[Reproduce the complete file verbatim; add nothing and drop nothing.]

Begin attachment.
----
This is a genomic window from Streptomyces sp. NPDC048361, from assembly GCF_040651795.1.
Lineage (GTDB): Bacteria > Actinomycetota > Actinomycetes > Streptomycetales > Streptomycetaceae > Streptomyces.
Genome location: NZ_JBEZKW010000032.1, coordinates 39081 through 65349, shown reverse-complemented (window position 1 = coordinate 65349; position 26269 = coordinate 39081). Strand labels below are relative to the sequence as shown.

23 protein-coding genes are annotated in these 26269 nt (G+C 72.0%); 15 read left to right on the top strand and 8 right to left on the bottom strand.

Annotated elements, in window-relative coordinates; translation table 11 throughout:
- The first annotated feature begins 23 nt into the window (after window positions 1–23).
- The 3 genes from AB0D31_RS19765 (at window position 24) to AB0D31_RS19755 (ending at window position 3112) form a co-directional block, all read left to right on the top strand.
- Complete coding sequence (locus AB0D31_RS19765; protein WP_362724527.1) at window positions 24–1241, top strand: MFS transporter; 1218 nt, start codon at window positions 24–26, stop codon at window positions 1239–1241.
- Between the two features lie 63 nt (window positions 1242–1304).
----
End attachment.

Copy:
This is a genomic window from Streptomyces sp. NPDC048361, from assembly GCF_040651795.1.
Lineage (GTDB): Bacteria > Actinomycetota > Actinomycetes > Streptomycetales > Streptomycetaceae > Streptomyces.
Genome location: NZ_JBEZKW010000032.1, coordinates 39081 through 65349, shown reverse-complemented (window position 1 = coordinate 65349; position 26269 = coordinate 39081). Strand labels below are relative to the sequence as shown.

23 protein-coding genes are annotated in these 26269 nt (G+C 72.0%); 15 read left to right on the top strand and 8 right to left on the bottom strand.

Annotated elements, in window-relative coordinates; translation table 11 throughout:
- The first annotated feature begins 23 nt into the window (after window positions 1–23).
- The 3 genes from AB0D31_RS19765 (at window position 24) to AB0D31_RS19755 (ending at window position 3112) form a co-directional block, all read left to right on the top strand.
- Complete coding sequence (locus AB0D31_RS19765; protein WP_362724527.1) at window positions 24–1241, top strand: MFS transporter; 1218 nt, start codon at window positions 24–26, stop codon at window positions 1239–1241.
- Between the two features lie 63 nt (window positions 1242–1304).